I want to try and write this without creating a polemic, but it’s tricky… maybe it’s just in my nature to want to pick sides. I know nothing is so simple as one company being the good guys and another the bad guys, but I feel like Apple and Spotify have been doe-si-doeing for a good while now, and Apple’s reputation as benevolent custodians employing benign neglect over podcasting is on the wain. In short, they might not be the baddies, but they are far, far from the goodies.
Apple’s approach to subscription commissions is a simple one, with the company gunning for 30% of podcasters’ revenue and then falling back to 15% after a year, which is quite opposed to Spotify’s plan to take nothing – except credit card fees – for the first two years. No doubt Apple Podcasts audiences will vastly outnumber those on other platforms (for now), and they’re offering a completely no-nonsense membership system and accepting all the risk, but still, even 15% is a bit steep.
But we’ve been over this. What’s more interesting to me, as a staunch defender of the open podcasting ecosystem, is Spotify’s approach away from the financials.
In their announcement which I covered last week, Spotify also unveiled their Open Access Platform (OAP). In a recent blog post, Nathan Baschez did some more digging into the tech, and who we can expect to see using it when it’s rolled out to the public.
The way it works is using something called OAuth, which you’ll have encountered if you’ve ever signed into a website using your Facebook or Twitter account. OAuth is a way of securely handling authentication: I’m a little unclear about the user journey Spotify users will take, but I think the way it might work for Android users is that
- you tap a button in Spotify to access a paid podcast,
- you’re redirected to the podcast’s website to login with your membership credentials (like your Memberful account, in the example of Ben Thompson’s Stratechery),
- you’re taken back to the Spotify app where you can access the content.
For reasons best known to Spotify, they don’t want you adding RSS feeds to their app, so there needs to be another way for audio to enter their ecosystem, and this would appear to be it.
I imagine that, to begin with, this will just be put into the hands of companies like Memberful and Patreon, maybe Gumroad and a few others. This is similar to how Spotify rolled out podcasting from 2016 to 2018, but hopefully in a more accelerated timeline so that people aren’t forced into using one particular tool.
I think this is one of the most interesting and exciting announcements for the open podcasting ecosystem for a long while, and positions Spotify as a more benevolent custodian of the medium than Apple. I don’t particularly mind that Spotify are standing in-between the listener and the RSS feed, because their method is more secure against privacy than the security-by-obscurity system we currently have (where each person gets their own unsecured, private RSS feed, which can be shared with anyone else for free).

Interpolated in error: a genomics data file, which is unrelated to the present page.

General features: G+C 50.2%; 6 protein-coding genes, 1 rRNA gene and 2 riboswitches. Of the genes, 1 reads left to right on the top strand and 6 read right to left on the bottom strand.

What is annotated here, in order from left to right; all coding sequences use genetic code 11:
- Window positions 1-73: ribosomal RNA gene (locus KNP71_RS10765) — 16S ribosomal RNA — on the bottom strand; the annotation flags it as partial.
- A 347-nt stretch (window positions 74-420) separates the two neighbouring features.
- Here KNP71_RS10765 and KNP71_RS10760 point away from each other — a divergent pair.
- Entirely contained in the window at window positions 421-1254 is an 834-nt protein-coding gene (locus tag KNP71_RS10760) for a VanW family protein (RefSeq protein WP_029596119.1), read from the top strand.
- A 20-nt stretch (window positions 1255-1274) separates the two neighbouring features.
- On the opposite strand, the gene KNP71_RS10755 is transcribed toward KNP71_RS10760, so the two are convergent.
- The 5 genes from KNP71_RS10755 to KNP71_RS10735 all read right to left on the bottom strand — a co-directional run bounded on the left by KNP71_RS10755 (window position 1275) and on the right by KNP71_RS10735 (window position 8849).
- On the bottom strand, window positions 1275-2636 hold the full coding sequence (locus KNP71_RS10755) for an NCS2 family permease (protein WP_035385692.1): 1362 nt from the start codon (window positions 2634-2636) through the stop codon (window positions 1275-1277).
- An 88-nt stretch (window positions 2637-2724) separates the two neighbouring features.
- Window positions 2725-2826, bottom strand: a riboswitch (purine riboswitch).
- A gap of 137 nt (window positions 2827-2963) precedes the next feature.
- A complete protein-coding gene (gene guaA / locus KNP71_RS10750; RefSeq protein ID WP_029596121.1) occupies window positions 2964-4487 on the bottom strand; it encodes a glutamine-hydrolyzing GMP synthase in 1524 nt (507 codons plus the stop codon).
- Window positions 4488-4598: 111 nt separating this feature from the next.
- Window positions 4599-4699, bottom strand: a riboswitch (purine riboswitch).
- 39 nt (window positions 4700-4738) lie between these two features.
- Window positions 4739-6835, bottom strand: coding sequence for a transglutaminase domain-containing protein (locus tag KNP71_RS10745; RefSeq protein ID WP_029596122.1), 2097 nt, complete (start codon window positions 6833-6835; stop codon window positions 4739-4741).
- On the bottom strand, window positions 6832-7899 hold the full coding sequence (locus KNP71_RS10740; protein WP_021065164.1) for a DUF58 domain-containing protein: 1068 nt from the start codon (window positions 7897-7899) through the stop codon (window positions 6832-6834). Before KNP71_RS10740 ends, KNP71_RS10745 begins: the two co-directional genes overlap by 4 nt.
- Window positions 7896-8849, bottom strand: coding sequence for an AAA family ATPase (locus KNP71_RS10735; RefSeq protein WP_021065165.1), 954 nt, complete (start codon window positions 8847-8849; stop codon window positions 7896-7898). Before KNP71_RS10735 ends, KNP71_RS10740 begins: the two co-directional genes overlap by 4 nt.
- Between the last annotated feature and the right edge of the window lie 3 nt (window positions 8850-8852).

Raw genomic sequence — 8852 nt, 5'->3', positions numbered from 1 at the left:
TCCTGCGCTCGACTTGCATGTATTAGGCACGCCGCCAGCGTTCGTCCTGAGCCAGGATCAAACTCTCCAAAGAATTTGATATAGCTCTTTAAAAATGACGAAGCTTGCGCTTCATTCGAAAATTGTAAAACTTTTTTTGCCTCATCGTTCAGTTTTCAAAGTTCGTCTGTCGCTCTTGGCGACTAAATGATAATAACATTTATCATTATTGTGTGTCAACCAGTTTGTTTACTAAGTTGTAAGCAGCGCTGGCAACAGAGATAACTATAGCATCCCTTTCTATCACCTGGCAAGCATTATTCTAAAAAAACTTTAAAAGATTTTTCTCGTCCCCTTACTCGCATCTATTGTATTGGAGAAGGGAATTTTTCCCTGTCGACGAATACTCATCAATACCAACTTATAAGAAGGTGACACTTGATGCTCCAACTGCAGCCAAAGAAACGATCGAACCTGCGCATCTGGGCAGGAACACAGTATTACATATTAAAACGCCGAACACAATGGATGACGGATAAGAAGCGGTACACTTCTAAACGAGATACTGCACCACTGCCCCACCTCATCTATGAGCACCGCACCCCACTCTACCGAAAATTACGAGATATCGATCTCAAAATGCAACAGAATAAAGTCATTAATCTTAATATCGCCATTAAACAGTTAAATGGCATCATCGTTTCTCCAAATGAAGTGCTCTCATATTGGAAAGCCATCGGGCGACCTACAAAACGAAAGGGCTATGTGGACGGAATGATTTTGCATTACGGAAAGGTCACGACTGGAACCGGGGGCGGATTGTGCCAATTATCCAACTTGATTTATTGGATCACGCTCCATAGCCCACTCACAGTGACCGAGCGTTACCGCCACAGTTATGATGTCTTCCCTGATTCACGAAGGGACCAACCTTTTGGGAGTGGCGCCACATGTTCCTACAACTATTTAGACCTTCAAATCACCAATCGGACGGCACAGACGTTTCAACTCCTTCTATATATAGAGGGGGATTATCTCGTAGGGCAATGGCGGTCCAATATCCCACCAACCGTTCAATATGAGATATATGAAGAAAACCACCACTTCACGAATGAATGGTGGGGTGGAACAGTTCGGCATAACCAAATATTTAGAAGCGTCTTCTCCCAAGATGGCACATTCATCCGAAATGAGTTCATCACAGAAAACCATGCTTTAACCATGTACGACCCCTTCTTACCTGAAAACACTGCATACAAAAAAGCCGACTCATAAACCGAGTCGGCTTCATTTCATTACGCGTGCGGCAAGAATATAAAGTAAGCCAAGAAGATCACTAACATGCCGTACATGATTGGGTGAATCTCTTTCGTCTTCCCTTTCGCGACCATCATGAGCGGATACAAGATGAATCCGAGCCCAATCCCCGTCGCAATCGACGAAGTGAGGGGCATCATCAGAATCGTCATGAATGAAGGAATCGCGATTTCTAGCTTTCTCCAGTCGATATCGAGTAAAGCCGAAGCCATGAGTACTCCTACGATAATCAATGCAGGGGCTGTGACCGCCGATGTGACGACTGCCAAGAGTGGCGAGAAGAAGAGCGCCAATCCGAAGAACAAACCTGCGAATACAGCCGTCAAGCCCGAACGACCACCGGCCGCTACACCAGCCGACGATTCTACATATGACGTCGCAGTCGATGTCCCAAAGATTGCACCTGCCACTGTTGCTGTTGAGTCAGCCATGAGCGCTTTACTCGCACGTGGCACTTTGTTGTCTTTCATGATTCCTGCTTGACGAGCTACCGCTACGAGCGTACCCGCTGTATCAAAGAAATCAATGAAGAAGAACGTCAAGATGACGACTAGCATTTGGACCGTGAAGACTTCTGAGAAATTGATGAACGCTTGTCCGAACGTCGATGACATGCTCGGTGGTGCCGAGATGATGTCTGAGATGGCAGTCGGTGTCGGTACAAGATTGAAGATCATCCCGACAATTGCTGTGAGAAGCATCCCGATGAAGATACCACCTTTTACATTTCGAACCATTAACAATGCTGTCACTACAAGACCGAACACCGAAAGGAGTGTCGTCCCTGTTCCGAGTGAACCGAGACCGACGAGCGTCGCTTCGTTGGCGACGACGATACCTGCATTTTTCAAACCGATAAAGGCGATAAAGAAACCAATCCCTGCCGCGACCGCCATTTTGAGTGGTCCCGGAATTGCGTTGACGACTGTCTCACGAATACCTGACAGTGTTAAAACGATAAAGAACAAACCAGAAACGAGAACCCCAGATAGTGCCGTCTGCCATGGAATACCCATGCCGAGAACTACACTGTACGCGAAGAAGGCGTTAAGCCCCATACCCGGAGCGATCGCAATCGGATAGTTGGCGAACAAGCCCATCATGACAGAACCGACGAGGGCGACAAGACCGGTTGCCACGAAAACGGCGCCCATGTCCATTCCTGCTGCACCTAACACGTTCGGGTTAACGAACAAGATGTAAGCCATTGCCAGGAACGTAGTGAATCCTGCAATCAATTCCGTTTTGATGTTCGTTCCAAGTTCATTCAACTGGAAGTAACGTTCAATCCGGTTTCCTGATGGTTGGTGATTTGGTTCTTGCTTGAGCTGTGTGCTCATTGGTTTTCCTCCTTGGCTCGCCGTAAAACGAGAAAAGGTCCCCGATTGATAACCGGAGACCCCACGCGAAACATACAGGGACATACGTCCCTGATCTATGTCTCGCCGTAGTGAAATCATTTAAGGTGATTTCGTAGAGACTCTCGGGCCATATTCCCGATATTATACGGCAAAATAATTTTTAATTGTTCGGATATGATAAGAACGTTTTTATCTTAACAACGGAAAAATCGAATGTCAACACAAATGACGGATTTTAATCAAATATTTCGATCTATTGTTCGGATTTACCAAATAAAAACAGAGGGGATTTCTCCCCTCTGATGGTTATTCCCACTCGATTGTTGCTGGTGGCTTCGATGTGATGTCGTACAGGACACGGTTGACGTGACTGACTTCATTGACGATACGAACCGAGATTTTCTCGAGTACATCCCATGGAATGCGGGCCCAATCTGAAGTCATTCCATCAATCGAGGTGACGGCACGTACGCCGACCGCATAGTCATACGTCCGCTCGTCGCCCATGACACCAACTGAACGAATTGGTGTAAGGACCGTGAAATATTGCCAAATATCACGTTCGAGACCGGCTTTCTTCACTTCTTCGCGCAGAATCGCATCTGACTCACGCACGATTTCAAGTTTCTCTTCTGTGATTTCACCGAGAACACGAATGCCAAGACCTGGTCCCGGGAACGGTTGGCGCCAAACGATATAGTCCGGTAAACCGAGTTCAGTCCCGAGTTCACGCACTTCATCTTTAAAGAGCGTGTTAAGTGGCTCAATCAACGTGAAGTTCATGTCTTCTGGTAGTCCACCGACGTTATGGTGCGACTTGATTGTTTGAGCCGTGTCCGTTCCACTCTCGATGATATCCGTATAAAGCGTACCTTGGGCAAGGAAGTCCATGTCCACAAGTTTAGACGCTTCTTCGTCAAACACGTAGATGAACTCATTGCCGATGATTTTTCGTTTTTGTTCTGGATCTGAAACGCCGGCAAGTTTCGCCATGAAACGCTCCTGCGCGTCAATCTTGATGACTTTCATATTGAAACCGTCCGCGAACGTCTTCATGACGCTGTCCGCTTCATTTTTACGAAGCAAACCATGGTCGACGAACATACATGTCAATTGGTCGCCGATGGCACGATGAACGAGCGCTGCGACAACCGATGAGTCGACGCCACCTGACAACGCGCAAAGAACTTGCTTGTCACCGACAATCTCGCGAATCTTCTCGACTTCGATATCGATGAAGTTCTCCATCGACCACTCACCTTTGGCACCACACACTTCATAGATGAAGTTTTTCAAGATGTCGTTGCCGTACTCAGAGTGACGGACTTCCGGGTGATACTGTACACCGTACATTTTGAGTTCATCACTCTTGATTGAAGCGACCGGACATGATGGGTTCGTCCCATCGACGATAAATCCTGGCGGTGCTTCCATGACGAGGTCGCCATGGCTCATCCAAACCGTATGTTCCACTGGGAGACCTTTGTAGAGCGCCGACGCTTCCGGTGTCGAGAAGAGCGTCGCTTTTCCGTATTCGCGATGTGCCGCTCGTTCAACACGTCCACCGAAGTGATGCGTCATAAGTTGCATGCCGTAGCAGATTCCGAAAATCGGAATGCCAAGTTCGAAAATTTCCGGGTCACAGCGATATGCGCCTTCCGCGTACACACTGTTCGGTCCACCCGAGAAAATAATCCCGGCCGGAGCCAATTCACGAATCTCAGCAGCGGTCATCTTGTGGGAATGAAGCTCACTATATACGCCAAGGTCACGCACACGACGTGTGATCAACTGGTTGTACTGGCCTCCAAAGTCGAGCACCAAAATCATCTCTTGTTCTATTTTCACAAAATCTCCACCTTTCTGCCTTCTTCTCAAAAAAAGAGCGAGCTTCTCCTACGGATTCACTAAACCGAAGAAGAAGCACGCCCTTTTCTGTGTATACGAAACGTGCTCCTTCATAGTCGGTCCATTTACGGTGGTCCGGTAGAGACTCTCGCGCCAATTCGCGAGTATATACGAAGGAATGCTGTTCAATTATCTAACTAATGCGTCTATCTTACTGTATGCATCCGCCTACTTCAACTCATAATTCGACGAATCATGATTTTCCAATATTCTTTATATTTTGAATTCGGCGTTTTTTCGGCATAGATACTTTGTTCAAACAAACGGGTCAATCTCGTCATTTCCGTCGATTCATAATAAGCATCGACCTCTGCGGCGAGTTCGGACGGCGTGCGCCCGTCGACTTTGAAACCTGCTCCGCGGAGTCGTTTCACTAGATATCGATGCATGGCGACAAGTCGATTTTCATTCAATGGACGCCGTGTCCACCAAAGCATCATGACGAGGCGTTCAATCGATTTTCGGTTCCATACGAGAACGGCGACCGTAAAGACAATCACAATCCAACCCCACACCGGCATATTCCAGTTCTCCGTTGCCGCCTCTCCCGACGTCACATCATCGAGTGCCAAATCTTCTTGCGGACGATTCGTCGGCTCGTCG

This will be great for organisations like Maximum Fun and Relay FM, who are currently in their “pledge drive” seasons, and if the standard is opened up or white-papered, it will allow other apps like Overcast, Castro, Podcast Addict and more, to get on the same page.
“Bug hang on”, I hear you say. “Your example above only talked about Android. What about us Apple users?”
Right, and here’s the problem, and why I think Spotify and Apple are posed to switch hats (you know, one team has the hats with the skull-and-crossbones on them, the other team’s hats have something wholesome). This whole system can only work if Apple loses at least some ground in their court case against Epic and/or the EU.
Right now, any time you pay for digital goods and services using an app on your iPhone or iPad that isn’t a web browser, you’re subject to “the Apple tax”… or rather, the vendor is. The amounts vary between 15 and 30%, but if Marco Arment (the developer of Overcast) for example wants to offer paid subscriptions from your podcast to his users, he has to pay 15-30% on top of what you as the podcaster are charging for that subscription, otherwise he’s losing money on every listener. That makes his app more expensive to your listeners than Apple Podcasts, because Apple doesn’t have to pay the Apple tax.
What’s worse for Spotify is that it’s against Apple’s terms of service to allow payment for digital goods and services without using Apple’s in-app payment system. It’s also a breach of those terms to link to another website or even mention that this is the case, which is wilfully user-hostile.
I think Apple has known they’re on borrowed time for a while now; they’re not daft. They know they’re going to get their knuckles rapped, but they’re not going to give up a penny until told to. They’ll keep releasing goodwill gestures like their small business programme that reduces the cut for smaller developers, but that doesn’t make a difference to Spotify, or Epic for that matter.
So I do think it’ll change, but not quickly, and not without Apple gritting its teeth.
The world of tech politics is messy and complicated, but right now, if I’m picking sides, I’m cautiously moving over to Spotify’s side. I don’t love it over there, as it still smells a bit of 2018 and third-or-fourth-rebirth-of-podcasting, but I’m cautiously optimistic that we might finally see some meaningful innovation in the space that doesn’t involve intrusive ads.